Certain jobs may impair semen, according to a Canadian study.
Researchers at the University of Calgary, Alberta, studied the semen of 845 men who ranged in age from 20 to 69. Thirteen aspects of semen quality were examined, including semen volume, sperm concentration, total sperm count and the percentage of defective sperm. The researchers analyzed the data by a variety of statistical methods.
Farmers' sperm concentration averaged 77.5 million sperm per milliliter, and the average for nonfarm workers was 87.7 million. These averages are several times higher than 20 million per milliliter, the level at which fertility is generally thought to be affected. However, the finding "supports the hypothesis that agricultural chemicals may affect male reproductive function in this employment population," the researchers wrote.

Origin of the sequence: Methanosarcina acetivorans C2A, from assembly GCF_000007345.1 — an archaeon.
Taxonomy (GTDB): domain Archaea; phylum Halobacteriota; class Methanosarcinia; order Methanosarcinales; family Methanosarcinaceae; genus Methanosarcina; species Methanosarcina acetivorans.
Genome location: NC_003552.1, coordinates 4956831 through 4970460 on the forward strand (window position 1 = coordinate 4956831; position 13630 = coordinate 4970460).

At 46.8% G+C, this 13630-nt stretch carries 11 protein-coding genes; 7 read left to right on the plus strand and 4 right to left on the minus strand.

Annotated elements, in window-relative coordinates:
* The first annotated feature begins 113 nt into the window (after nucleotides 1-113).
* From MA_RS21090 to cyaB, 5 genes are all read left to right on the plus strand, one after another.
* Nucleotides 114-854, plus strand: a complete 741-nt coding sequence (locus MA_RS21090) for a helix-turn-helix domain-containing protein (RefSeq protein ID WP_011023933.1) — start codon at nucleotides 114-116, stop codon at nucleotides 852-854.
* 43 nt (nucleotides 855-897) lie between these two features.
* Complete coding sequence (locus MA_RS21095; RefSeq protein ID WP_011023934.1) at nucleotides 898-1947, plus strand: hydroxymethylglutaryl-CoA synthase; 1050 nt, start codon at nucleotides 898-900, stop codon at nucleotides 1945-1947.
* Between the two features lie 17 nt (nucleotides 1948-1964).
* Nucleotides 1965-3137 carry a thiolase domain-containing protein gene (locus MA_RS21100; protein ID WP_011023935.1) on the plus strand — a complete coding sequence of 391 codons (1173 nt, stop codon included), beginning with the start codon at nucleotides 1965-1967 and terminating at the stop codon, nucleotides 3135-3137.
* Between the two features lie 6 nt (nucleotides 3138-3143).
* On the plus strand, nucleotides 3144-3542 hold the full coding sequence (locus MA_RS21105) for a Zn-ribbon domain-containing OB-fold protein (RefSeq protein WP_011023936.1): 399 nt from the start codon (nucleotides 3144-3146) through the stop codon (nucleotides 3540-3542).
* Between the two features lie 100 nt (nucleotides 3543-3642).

Eleven welders were in the study, and their semen showed a significantly lower percentage of "progressive" sperm--that is, sperm swimming in the right direction.
In addition, "increased stress was associated with a lower quality of semen quality" across the board, said the study's lead author, Philip L. Bigelow, an epidemiologist at Colorado State University in Fort Collins.
These findings don't prove that certain jobs are injurious, he said, but they suggest that further study would be worthwhile.
The study was reported recently in Fertility and Sterility, a journal of the American Society for Reproductive Medicine.